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The Charms of Door County

Nearly 300 miles of shoreline and an array of charming villages have helped earn Wisconsin’s Door County its nickname: the Cape Cod of the Midwest. Set between Green Bay and Lake Michigan, the region has an impressive 53 public beaches to kick back on. You can spend your days on the water, taking sailing lessons and chartering a fishing guide, or exploring the area’s historic lighthouses, cute cafés, endless quaint shops and famous cherry festivals. With so much to take in, the long days of summer are an ideal time to experience all Door County has to offer.

Kick off your vacation at Gills Rock, known as the Top of the Thumb. From there you can catch a ferry to Washington Island. On the way you’ll pass through Porte des Morts, a strait that connects Lake Michigan and Green Bay and from which Door County gets its name.

Once on Washington Island, you can rent a bike and follow your nose to the acres of lavender at Island Lavender. Keep an eye out for the newly rebuilt Viking Garden Pavilion, in the center of the farm’s flower fields. You’ll find the Historic Island Dairy next door. Formerly the epicenter of the island’s dairy business, the space has since been converted for a variety of uses, including a lavender market, an island historical exhibit and an art gallery. After you’ve browsed your fill, you can build limestone castles on Schoolhouse Beach, one of a handful of smooth-stone beaches in the world. In-the-know visitors bring picnic lunches and indulge in swims along the cove.

Back on the mainland, sample artisanal cider made with Door County apples, pears and cherries in Island Orchard Cider’s airy tasting room, in Ellison Bay. When you’re ready to eat, Wickman House serves dishes with farm-to-table ingredients, many of which are sourced from an on-site garden. Or opt for the quintessential Door County dinner: a fish boil at the Viking Grill. A boil master cooks whitefish over an open fire and entertains the crowd with stories until the fish is ready to be eaten with melted butter, lemon and coleslaw.

Amateur historians have plenty to discover in Door County, starting with Sturgeon Bay. The harbor city has been a major shipping hub since it was founded, in 1835. Stop by the Door County Maritime Museum’s Sturgeon Bay outpost for insights on the fishermen, sailors and ships that once navigated the lake. Don’t miss the restored tugboat, built in 1919. It sits right in the bay, thanks to the museum’s location on the active waterfront.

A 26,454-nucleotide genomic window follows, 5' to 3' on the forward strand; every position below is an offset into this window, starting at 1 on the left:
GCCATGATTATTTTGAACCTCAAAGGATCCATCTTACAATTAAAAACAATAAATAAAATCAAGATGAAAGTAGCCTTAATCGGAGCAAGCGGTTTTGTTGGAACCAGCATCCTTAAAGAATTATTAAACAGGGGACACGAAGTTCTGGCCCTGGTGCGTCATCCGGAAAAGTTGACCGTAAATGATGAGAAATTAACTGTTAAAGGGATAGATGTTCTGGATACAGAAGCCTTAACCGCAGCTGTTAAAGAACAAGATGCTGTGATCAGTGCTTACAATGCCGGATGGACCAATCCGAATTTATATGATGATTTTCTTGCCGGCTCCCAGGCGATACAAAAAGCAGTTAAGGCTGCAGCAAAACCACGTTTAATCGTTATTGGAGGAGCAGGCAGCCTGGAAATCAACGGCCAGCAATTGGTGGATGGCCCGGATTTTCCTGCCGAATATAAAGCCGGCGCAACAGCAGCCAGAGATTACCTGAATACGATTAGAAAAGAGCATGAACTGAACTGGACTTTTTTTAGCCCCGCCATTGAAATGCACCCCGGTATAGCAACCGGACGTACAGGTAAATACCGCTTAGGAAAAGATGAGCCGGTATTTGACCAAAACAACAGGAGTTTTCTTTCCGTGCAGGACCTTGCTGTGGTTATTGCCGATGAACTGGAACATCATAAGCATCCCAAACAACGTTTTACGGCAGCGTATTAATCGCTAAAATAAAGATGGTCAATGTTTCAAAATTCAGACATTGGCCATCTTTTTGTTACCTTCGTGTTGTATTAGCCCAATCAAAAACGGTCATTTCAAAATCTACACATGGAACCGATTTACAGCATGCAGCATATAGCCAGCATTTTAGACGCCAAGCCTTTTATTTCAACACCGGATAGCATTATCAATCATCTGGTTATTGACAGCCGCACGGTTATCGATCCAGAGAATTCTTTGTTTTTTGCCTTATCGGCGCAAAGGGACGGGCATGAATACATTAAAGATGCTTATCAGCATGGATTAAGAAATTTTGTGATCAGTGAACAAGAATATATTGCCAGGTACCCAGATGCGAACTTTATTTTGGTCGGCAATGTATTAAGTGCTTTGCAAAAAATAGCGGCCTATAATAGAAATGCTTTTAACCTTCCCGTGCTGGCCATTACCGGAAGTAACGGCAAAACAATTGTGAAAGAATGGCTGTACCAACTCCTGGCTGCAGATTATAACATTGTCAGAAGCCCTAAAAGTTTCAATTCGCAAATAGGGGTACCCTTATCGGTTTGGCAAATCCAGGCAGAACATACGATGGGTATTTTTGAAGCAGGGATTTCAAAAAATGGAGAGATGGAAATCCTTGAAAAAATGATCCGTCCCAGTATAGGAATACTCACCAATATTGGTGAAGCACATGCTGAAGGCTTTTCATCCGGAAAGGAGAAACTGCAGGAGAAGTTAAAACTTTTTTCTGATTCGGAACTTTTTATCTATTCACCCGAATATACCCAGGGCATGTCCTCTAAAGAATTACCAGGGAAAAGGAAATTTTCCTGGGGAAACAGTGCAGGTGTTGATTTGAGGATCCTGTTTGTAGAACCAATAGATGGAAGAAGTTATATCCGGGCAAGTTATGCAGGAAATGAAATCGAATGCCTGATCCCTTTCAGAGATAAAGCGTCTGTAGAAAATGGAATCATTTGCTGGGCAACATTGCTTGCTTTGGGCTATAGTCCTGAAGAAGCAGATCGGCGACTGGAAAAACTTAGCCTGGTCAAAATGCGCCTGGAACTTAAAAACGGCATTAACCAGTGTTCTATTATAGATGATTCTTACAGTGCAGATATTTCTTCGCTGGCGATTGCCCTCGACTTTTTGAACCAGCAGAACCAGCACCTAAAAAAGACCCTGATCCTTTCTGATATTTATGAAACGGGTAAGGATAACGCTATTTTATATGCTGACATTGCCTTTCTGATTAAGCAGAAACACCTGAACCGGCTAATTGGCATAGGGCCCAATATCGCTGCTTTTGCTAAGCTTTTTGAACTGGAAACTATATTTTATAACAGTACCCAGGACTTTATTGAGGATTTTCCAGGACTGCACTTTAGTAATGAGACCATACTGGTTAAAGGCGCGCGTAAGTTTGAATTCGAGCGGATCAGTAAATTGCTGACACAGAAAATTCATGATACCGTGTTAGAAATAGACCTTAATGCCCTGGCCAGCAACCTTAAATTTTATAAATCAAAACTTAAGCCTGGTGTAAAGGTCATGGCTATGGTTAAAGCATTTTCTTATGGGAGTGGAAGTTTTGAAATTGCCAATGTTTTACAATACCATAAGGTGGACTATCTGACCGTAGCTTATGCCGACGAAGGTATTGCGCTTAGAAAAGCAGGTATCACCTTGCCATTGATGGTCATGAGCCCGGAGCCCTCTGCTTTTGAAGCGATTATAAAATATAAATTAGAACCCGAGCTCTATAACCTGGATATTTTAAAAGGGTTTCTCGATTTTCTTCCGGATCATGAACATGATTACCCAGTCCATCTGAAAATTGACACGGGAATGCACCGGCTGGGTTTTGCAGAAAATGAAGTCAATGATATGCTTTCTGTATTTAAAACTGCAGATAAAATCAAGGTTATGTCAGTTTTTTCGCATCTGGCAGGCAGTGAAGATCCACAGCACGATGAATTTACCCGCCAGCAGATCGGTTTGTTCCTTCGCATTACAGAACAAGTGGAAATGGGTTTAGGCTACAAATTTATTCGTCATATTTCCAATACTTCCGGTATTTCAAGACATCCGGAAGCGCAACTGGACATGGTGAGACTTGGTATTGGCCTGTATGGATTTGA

Afterward, explore the lake firsthand. Keep an eye out for the lighthouses that line the coast; many were built in the 1800s, and they are an iconic part of Door County. The Sail Training Foundation provides affordable classes for all levels, while Reel Action Sportfishing Charters can set fishermen up hook, line and sinker. In Baileys Harbor you can rent clear-bottomed kayaks from Lakeshore Adventures and paddle over shipwrecks. To simply sit back and enjoy the scenery, book a cruise on a restored wooden yacht with Sail Door County.

If you’re ready to fuel up, stop by Sunflour Artisan Bakery to snack on cherry scones and other made-from-scratch goodies. Or for more substantial fare, try Wild Tomato Wood-Fired Pizza and Grille’s recently opened second location. When you order the Donation Creation, a specialty pie that changes monthly, a dollar is donated to local nonprofit organizations. Nearby, Sister Bay’s renovated Waterfront Park is the largest in the area. With 600 feet of sandy beach, it’s a great spot from which to watch the sunset.

There are 2,500 acres of cherry orchards in Door County, so don’t leave without eating your fill. Picking starts at the end of July and continues into mid-August.

To join in the fun, head down Highway 42 to Lautenbach’s Orchard Country Winery & Market, a 100-acre farm and shop in Fish Creek. There you can fill a pail with tart Montmorency cherries and stock up on countless prepared food options, like apple cinnamon jam and cherry fudge. In early August Door County celebrates the end of the season at Cherry Fest in Jacksonport.

For more locally grown flavor, indulge in a wine-and-cheese pairing at Door County Creamery. The selection of goat’s- and cow’s-milk cheeses is made on-site, and you can’t go wrong with the fresh goat’s-milk gelato. On Saturdays you’ll find Sister Bay Farmers Market bustling in a historic farmyard. There you can browse among stalls of fresh produce and watch artisans’ demonstrations.

A short drive away, the Peninsula School of Art puts on classes, workshops and exhibitions. Or you could support a local artist by shopping while you eat at Village Café, in Egg Harbor. Everything on display is for sale.

Don’t leave Door County without visitingl The Ridges sanctuary, the state’s oldest nature preserve. The beautiful sanctuary recently introduced an interpretive center to welcome visitors to its wildflower-laden trails and picturesque bridges. Drop in for naturalist-led tours as well as a monthly lecture series during the summer. Wrap up your trip at Whitefish Dunes State Park, the site of the state’s tallest sand dune. With its white sands and forested trails, the park shows off much of the stunning scenery that calls travelers back to Door County again and again.

NOTE: Information may have changed since publication. Please confirm key details before planning your trip.